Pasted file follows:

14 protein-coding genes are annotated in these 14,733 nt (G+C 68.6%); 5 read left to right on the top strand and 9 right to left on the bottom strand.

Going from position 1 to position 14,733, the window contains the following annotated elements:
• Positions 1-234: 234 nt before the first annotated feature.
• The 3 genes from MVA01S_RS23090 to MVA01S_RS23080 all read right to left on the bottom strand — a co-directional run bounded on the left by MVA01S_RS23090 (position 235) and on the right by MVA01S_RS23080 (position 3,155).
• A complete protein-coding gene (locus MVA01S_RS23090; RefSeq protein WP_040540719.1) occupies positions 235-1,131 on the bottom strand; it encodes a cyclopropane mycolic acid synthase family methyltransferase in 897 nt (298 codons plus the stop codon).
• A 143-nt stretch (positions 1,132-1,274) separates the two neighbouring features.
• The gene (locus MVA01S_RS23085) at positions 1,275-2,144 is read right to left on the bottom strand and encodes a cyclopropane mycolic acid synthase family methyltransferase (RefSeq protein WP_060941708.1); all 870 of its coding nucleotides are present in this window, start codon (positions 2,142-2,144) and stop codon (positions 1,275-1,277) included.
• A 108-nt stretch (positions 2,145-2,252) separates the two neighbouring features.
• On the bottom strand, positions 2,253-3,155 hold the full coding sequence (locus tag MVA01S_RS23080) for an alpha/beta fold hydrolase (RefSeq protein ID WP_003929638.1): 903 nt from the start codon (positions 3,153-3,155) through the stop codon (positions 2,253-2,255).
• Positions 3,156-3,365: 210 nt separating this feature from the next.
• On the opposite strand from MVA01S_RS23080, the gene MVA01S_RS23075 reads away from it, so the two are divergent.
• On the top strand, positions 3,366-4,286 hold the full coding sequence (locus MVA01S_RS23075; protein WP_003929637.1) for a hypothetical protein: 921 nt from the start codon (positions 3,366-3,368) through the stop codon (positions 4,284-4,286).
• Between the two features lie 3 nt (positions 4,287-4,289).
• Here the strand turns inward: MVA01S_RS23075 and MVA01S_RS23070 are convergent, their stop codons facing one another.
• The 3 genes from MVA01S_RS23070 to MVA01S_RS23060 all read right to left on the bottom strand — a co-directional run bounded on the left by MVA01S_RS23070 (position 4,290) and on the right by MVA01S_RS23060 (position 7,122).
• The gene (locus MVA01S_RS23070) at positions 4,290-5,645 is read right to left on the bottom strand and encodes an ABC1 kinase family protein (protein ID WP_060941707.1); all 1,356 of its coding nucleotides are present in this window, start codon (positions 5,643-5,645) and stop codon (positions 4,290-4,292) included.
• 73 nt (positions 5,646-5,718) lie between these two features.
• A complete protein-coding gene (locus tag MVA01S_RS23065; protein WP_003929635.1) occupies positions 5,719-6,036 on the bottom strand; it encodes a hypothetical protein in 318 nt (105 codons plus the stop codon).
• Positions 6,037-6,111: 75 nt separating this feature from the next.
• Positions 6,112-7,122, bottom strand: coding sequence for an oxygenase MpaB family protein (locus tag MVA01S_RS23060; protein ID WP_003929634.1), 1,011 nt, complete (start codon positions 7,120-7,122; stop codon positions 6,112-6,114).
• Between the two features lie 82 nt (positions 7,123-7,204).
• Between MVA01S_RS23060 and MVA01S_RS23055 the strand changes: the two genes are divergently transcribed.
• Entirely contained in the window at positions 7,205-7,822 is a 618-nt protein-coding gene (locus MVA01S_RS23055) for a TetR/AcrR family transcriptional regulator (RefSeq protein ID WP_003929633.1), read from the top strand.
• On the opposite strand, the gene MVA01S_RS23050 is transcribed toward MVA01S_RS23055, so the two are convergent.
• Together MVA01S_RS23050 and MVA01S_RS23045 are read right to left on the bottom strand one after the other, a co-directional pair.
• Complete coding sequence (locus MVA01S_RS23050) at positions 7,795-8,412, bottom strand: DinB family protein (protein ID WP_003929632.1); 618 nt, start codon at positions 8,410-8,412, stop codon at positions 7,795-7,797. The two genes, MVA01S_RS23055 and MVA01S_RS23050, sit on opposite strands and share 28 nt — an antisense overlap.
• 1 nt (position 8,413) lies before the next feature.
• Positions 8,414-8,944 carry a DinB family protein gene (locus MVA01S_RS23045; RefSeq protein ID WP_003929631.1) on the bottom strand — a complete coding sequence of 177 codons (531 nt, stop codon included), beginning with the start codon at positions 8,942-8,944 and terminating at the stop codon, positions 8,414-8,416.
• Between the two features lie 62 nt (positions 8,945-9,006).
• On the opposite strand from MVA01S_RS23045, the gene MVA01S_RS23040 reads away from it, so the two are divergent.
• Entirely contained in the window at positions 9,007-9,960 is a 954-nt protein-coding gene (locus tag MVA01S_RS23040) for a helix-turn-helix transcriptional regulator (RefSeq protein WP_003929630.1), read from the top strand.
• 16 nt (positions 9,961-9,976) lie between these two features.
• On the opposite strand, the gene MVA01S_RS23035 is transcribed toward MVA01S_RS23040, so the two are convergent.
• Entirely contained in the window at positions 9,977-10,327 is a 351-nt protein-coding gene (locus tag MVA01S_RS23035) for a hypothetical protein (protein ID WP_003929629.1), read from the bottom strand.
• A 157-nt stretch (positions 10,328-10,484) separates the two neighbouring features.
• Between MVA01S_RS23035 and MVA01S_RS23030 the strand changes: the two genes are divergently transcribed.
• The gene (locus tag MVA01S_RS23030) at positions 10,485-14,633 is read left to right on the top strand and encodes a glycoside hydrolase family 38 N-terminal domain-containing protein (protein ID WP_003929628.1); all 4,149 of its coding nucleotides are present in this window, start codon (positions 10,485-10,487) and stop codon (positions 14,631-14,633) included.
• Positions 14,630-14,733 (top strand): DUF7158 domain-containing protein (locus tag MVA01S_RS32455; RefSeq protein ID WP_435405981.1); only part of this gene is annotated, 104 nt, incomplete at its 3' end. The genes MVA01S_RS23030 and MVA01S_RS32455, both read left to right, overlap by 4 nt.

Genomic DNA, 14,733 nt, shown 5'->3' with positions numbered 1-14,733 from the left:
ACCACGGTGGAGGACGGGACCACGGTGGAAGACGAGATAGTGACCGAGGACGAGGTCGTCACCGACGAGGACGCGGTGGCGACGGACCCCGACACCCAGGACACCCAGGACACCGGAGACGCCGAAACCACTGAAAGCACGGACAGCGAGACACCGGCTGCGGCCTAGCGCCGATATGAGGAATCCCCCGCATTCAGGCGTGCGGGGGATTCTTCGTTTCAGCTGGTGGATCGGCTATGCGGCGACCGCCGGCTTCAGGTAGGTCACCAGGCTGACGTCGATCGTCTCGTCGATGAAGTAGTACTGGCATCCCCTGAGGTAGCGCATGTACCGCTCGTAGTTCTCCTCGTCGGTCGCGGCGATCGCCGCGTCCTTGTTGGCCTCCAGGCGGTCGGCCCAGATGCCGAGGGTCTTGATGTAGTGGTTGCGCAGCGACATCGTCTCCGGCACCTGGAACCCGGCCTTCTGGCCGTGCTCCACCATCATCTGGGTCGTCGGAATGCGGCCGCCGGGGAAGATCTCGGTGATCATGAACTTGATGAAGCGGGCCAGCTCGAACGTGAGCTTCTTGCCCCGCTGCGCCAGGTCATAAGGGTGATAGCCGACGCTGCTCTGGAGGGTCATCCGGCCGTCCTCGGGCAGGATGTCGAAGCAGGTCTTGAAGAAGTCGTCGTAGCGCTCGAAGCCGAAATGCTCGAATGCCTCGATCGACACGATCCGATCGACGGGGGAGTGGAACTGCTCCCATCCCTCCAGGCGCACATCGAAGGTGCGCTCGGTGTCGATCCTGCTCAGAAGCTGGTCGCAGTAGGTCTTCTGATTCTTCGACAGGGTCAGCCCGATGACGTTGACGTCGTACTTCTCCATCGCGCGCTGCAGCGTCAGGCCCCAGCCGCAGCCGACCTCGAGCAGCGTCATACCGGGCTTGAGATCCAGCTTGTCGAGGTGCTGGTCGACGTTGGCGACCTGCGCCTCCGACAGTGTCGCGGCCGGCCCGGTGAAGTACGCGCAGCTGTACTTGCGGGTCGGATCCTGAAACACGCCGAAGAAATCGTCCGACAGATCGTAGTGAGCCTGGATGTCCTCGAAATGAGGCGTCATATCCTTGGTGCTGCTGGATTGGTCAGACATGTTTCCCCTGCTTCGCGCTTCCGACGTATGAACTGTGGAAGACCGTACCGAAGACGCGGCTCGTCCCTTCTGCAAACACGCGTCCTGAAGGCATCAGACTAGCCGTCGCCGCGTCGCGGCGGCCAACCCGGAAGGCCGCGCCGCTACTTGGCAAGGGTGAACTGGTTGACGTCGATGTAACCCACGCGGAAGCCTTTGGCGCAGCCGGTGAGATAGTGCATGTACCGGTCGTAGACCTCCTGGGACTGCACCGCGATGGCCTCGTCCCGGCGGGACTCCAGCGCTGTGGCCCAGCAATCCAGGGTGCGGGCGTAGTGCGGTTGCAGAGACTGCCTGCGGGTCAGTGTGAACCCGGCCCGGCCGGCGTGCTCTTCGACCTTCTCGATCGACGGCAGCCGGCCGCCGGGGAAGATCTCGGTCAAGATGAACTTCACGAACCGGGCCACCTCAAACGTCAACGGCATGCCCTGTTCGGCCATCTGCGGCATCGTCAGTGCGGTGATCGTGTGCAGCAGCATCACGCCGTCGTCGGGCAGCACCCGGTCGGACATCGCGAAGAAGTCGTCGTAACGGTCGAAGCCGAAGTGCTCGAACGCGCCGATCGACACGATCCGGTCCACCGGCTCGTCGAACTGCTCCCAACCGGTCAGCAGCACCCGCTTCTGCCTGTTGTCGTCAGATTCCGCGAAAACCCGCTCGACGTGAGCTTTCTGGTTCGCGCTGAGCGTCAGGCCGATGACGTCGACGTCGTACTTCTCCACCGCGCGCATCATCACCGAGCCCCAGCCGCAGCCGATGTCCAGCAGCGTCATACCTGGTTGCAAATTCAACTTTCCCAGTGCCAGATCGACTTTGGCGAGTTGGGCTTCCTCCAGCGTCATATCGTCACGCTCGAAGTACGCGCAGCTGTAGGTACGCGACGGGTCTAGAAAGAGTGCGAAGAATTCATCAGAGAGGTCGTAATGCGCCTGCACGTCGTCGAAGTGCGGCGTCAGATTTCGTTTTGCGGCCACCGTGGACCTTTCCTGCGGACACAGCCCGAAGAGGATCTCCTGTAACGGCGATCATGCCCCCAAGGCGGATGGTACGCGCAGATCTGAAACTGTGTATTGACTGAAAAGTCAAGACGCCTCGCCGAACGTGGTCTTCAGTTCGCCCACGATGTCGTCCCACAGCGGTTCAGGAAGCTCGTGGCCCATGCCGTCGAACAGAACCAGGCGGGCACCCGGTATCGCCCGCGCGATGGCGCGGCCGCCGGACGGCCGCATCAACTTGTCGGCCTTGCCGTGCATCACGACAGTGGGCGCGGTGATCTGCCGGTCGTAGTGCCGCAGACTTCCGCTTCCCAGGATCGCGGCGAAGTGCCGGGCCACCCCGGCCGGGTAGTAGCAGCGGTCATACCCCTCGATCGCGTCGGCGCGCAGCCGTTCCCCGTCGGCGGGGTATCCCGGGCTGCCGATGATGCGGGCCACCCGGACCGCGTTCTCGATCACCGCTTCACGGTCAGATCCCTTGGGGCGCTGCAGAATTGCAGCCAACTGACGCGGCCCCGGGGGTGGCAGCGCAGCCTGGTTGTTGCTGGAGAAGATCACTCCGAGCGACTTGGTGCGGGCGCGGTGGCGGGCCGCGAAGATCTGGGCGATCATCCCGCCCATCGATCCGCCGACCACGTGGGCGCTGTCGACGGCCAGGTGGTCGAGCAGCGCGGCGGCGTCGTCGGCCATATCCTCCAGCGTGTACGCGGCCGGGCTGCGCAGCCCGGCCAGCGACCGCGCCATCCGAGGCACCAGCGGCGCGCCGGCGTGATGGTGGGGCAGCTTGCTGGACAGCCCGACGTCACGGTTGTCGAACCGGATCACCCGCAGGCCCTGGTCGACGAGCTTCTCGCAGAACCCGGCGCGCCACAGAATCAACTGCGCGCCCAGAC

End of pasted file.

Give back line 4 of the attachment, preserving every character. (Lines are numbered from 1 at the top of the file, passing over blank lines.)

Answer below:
• The 3 genes from MVA01S_RS23090 to MVA01S_RS23080 all read right to left on the bottom strand — a co-directional run bounded on the left by MVA01S_RS23090 (position 235) and on the right by MVA01S_RS23080 (position 3,155).